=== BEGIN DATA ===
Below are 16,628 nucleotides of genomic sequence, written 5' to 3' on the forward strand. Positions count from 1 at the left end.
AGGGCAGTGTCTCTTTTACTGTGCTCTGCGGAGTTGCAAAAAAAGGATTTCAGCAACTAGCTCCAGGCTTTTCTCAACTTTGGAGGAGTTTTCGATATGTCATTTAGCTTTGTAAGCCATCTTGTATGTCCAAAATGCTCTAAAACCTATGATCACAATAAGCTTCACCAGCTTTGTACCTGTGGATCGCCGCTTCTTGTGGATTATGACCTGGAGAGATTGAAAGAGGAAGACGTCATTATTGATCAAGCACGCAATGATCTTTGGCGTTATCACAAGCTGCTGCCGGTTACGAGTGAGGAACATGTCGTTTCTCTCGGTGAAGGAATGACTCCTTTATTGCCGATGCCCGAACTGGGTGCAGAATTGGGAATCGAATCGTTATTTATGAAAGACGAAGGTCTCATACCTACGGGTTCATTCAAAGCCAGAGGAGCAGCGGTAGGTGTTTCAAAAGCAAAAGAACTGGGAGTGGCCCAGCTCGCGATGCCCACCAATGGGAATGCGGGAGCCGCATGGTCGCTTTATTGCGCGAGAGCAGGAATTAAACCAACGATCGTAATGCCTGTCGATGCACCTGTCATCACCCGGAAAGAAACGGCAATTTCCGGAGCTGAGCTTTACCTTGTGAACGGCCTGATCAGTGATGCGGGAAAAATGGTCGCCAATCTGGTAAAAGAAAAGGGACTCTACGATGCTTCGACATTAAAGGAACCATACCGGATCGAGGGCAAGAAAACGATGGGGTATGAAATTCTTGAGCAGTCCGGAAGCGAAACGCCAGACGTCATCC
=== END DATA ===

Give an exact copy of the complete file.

Below are 16,628 nucleotides of genomic sequence, written 5' to 3' on the forward strand. Positions count from 1 at the left end.
AGGGCAGTGTCTCTTTTACTGTGCTCTGCGGAGTTGCAAAAAAAGGATTTCAGCAACTAGCTCCAGGCTTTTCTCAACTTTGGAGGAGTTTTCGATATGTCATTTAGCTTTGTAAGCCATCTTGTATGTCCAAAATGCTCTAAAACCTATGATCACAATAAGCTTCACCAGCTTTGTACCTGTGGATCGCCGCTTCTTGTGGATTATGACCTGGAGAGATTGAAAGAGGAAGACGTCATTATTGATCAAGCACGCAATGATCTTTGGCGTTATCACAAGCTGCTGCCGGTTACGAGTGAGGAACATGTCGTTTCTCTCGGTGAAGGAATGACTCCTTTATTGCCGATGCCCGAACTGGGTGCAGAATTGGGAATCGAATCGTTATTTATGAAAGACGAAGGTCTCATACCTACGGGTTCATTCAAAGCCAGAGGAGCAGCGGTAGGTGTTTCAAAAGCAAAAGAACTGGGAGTGGCCCAGCTCGCGATGCCCACCAATGGGAATGCGGGAGCCGCATGGTCGCTTTATTGCGCGAGAGCAGGAATTAAACCAACGATCGTAATGCCTGTCGATGCACCTGTCATCACCCGGAAAGAAACGGCAATTTCCGGAGCTGAGCTTTACCTTGTGAACGGCCTGATCAGTGATGCGGGAAAAATGGTCGCCAATCTGGTAAAAGAAAAGGGACTCTACGATGCTTCGACATTAAAGGAACCATACCGGATCGAGGGCAAGAAAACGATGGGGTATGAAATTCTTGAGCAGTCCGGAAGCGAAACGCCAGACGTCATCC